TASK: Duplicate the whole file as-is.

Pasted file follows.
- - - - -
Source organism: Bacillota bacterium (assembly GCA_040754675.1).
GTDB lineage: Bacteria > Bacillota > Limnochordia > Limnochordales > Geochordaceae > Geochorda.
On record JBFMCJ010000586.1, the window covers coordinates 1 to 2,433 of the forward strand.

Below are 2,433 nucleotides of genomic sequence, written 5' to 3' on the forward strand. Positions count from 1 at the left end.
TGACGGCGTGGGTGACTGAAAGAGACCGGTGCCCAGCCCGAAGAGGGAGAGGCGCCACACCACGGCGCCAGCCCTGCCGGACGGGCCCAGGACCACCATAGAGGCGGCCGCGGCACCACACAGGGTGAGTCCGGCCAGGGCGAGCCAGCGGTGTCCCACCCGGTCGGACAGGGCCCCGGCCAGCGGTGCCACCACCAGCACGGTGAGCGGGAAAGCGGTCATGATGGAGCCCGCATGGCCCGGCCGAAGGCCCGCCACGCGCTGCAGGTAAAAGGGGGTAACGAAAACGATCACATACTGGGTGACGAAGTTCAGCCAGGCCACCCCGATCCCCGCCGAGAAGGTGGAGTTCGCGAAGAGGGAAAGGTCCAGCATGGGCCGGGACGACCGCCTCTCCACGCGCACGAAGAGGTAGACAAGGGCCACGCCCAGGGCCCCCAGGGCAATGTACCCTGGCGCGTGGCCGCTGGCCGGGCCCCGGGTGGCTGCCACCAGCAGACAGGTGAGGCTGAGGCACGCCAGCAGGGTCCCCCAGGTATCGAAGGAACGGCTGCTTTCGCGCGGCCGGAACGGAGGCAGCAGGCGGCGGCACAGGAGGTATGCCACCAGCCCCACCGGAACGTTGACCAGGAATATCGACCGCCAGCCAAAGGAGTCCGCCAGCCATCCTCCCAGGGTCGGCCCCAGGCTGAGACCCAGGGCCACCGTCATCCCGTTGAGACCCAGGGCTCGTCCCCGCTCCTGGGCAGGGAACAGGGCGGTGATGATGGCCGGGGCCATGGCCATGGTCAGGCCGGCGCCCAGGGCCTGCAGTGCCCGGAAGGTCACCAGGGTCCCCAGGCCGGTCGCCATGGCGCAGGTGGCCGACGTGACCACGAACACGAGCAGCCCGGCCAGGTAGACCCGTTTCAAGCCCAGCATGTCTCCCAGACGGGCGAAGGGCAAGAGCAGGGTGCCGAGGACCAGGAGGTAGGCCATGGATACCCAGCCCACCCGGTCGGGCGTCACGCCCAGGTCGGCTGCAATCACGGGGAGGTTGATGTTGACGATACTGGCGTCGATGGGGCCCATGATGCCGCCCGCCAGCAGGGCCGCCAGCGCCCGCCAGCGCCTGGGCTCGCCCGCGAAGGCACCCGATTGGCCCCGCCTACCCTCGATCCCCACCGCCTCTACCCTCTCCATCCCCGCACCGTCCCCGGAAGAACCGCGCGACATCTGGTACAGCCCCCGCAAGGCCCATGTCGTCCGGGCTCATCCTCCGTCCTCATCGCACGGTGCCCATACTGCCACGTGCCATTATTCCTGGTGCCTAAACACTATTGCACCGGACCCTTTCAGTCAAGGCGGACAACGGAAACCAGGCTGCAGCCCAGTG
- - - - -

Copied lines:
Source organism: Bacillota bacterium (assembly GCA_040754675.1).
GTDB lineage: Bacteria > Bacillota > Limnochordia > Limnochordales > Geochordaceae > Geochorda.
On record JBFMCJ010000586.1, the window covers coordinates 1 to 2,433 of the forward strand.

Below are 2,433 nucleotides of genomic sequence, written 5' to 3' on the forward strand. Positions count from 1 at the left end.
TGACGGCGTGGGTGACTGAAAGAGACCGGTGCCCAGCCCGAAGAGGGAGAGGCGCCACACCACGGCGCCAGCCCTGCCGGACGGGCCCAGGACCACCATAGAGGCGGCCGCGGCACCACACAGGGTGAGTCCGGCCAGGGCGAGCCAGCGGTGTCCCACCCGGTCGGACAGGGCCCCGGCCAGCGGTGCCACCACCAGCACGGTGAGCGGGAAAGCGGTCATGATGGAGCCCGCATGGCCCGGCCGAAGGCCCGCCACGCGCTGCAGGTAAAAGGGGGTAACGAAAACGATCACATACTGGGTGACGAAGTTCAGCCAGGCCACCCCGATCCCCGCCGAGAAGGTGGAGTTCGCGAAGAGGGAAAGGTCCAGCATGGGCCGGGACGACCGCCTCTCCACGCGCACGAAGAGGTAGACAAGGGCCACGCCCAGGGCCCCCAGGGCAATGTACCCTGGCGCGTGGCCGCTGGCCGGGCCCCGGGTGGCTGCCACCAGCAGACAGGTGAGGCTGAGGCACGCCAGCAGGGTCCCCCAGGTATCGAAGGAACGGCTGCTTTCGCGCGGCCGGAACGGAGGCAGCAGGCGGCGGCACAGGAGGTATGCCACCAGCCCCACCGGAACGTTGACCAGGAATATCGACCGCCAGCCAAAGGAGTCCGCCAGCCATCCTCCCAGGGTCGGCCCCAGGCTGAGACCCAGGGCCACCGTCATCCCGTTGAGACCCAGGGCTCGTCCCCGCTCCTGGGCAGGGAACAGGGCGGTGATGATGGCCGGGGCCATGGCCATGGTCAGGCCGGCGCCCAGGGCCTGCAGTGCCCGGAAGGTCACCAGGGTCCCCAGGCCGGTCGCCATGGCGCAGGTGGCCGACGTGACCACGAACACGAGCAGCCCGGCCAGGTAGACCCGTTTCAAGCCCAGCATGTCTCCCAGACGGGCGAAGGGCAAGAGCAGGGTGCCGAGGACCAGGAGGTAGGCCATGGATACCCAGCCCACCCGGTCGGGCGTCACGCCCAGGTCGGCTGCAATCACGGGGAGGTTGATGTTGACGATACTGGCGTCGATGGGGCCCATGATGCCGCCCGCCAGCAGGGCCGCCAGCGCCCGCCAGCGCCTGGGCTCGCCCGCGAAGGCACCCGATTGGCCCCGCCTACCCTCGATCCCCACCGCCTCTACCCTCTCCATCCCCGCACCGTCCCCGGAAGAACCGCGCGACATCTGGTACAGCCCCCGCAAGGCCCATGTCGTCCGGGCTCATCCTCCGTCCTCATCGCACGGTGCCCATACTGCCACGTGCCATTATTCCTGGTGCCTAAACACTATTGCACCGGACCCTTTCAGTCAAGGCGGACAACGGAAACCAGGCTGCAGCCCAGTG